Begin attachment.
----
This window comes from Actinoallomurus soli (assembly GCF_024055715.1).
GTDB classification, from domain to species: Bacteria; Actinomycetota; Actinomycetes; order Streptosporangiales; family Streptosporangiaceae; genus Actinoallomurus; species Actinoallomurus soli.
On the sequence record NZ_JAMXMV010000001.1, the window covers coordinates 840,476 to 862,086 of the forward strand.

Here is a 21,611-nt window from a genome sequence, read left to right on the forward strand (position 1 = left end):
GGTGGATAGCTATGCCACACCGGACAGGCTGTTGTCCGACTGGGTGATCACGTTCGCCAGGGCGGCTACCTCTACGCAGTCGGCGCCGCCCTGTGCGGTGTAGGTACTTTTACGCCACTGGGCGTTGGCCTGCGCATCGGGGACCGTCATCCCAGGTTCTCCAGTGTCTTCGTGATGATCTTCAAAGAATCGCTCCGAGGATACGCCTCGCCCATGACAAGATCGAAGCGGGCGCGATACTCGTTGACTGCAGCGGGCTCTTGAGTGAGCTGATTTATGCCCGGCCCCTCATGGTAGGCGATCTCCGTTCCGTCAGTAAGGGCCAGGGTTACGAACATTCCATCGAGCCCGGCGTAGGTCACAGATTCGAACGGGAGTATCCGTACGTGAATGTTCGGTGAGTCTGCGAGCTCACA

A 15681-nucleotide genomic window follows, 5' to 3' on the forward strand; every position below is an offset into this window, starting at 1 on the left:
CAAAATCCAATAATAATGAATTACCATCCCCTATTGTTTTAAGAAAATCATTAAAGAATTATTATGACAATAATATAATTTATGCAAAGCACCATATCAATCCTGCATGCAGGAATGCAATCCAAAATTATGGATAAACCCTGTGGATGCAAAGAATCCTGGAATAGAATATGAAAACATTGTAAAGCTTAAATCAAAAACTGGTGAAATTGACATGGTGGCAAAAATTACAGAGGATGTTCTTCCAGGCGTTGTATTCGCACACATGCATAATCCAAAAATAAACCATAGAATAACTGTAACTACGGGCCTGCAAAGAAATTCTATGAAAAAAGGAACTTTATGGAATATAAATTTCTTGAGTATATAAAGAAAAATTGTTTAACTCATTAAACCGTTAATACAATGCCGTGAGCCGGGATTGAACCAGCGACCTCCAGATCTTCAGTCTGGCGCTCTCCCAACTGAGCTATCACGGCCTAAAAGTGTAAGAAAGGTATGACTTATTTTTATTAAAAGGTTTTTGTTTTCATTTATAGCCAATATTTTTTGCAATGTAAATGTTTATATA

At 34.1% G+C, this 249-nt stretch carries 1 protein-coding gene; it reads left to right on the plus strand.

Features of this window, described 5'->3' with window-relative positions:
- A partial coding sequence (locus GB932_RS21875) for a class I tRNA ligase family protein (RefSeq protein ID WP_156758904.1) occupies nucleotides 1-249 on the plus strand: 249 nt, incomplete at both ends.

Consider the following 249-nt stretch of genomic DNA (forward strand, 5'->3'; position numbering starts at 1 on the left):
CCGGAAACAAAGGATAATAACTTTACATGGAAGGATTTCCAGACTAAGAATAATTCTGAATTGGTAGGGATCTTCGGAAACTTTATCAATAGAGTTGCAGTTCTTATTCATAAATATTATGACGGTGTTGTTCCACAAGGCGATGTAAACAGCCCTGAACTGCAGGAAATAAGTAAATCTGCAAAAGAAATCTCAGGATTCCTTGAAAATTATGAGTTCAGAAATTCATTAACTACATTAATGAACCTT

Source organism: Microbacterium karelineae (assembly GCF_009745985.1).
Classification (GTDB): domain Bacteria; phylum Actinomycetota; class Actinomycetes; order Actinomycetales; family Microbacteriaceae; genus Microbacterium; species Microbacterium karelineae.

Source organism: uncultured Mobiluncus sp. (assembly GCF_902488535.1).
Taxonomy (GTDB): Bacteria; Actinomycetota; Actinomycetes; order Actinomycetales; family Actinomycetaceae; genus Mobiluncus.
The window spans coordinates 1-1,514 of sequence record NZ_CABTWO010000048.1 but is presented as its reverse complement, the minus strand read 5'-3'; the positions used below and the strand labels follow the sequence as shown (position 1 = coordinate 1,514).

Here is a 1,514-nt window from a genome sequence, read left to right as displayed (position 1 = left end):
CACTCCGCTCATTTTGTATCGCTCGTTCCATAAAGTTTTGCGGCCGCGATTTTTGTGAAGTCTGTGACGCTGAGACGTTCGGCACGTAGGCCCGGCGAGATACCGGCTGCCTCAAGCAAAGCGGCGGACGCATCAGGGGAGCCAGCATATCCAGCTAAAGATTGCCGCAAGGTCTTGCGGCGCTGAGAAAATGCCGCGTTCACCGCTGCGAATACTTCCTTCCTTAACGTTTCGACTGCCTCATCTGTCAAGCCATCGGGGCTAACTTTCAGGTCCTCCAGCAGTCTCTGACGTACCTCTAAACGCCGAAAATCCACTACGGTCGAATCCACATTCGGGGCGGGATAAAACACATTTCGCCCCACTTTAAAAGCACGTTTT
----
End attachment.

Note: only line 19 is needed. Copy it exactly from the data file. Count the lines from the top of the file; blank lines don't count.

CACTCCGCTCATTTTGTATCGCTCGTTCCATAAAGTTTTGCGGCCGCGATTTTTGTGAAGTCTGTGACGCTGAGACGTTCGGCACGTAGGCCCGGCGAGATACCGGCTGCCTCAAGCAAAGCGGCGGACGCATCAGGGGAGCCAGCATATCCAGCTAAAGATTGCCGCAAGGTCTTGCGGCGCTGAGAAAATGCCGCGTTCACCGCTGCGAATACTTCCTTCCTTAACGTTTCGACTGCCTCATCTGTCAAGCCATCGGGGCTAACTTTCAGGTCCTCCAGCAGTCTCTGACGTACCTCTAAACGCCGAAAATCCACTACGGTCGAATCCACATTCGGGGCGGGATAAAACACATTTCGCCCCACTTTAAAAGCACGTTTT